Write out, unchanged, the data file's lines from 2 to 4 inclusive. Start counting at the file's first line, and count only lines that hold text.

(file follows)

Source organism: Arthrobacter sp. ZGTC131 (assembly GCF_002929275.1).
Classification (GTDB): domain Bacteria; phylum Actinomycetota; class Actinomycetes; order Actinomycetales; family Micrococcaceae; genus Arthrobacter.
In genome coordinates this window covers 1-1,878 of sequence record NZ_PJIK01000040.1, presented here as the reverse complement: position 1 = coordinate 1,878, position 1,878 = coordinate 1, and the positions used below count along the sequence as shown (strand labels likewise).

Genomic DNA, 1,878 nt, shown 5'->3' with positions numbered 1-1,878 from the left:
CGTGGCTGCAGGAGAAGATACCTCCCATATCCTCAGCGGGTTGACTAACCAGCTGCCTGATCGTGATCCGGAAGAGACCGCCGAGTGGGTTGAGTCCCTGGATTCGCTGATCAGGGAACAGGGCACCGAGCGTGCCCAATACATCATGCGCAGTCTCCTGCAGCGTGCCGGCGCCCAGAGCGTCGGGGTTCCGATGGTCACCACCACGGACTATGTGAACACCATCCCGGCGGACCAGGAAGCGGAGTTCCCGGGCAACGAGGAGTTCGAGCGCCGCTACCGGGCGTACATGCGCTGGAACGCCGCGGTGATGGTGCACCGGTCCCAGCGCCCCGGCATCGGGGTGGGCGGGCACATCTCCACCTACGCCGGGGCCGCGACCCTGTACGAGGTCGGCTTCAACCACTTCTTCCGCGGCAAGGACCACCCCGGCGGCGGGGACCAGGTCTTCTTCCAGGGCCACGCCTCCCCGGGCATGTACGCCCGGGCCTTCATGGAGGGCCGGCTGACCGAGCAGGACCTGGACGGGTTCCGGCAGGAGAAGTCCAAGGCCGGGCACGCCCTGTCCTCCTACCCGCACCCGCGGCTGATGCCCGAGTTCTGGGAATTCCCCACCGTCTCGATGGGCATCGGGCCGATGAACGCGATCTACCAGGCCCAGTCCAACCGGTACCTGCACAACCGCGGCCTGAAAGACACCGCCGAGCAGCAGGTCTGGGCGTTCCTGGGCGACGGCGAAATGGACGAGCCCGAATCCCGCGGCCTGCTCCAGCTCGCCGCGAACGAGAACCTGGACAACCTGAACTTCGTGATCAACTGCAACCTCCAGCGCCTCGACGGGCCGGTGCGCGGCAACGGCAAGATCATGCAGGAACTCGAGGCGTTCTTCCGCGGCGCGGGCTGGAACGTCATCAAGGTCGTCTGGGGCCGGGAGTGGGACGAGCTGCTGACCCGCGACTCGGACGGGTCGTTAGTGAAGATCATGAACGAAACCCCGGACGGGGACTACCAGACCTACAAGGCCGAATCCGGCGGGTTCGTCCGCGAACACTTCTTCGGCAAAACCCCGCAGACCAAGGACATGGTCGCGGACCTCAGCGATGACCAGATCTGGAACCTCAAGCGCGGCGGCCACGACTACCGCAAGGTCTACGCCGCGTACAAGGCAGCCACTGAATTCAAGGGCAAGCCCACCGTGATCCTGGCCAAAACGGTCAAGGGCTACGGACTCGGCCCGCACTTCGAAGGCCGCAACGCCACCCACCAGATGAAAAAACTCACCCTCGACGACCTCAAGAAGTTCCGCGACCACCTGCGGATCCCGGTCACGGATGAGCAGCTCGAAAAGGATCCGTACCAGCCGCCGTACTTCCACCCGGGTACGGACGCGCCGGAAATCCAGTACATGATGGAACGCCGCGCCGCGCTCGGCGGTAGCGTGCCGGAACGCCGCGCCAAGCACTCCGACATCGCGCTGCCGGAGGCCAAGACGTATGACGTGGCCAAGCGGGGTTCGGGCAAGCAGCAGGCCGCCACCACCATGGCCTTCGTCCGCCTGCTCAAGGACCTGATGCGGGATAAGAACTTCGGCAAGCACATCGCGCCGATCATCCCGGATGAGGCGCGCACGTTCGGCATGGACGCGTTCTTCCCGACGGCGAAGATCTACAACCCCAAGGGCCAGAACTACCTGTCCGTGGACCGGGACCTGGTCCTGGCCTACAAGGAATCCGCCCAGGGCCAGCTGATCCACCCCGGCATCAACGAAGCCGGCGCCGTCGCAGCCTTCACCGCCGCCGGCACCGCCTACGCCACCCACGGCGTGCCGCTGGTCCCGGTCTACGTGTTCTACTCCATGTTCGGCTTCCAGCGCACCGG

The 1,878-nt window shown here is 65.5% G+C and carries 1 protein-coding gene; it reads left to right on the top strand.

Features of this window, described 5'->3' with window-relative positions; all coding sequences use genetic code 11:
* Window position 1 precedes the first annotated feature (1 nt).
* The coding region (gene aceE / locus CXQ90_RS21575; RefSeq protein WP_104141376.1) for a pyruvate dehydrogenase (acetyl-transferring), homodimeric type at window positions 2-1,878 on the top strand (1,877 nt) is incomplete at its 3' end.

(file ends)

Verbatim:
Classification (GTDB): domain Bacteria; phylum Actinomycetota; class Actinomycetes; order Actinomycetales; family Micrococcaceae; genus Arthrobacter.
In genome coordinates this window covers 1-1,878 of sequence record NZ_PJIK01000040.1, presented here as the reverse complement: position 1 = coordinate 1,878, position 1,878 = coordinate 1, and the positions used below count along the sequence as shown (strand labels likewise).

Genomic DNA, 1,878 nt, shown 5'->3' with positions numbered 1-1,878 from the left: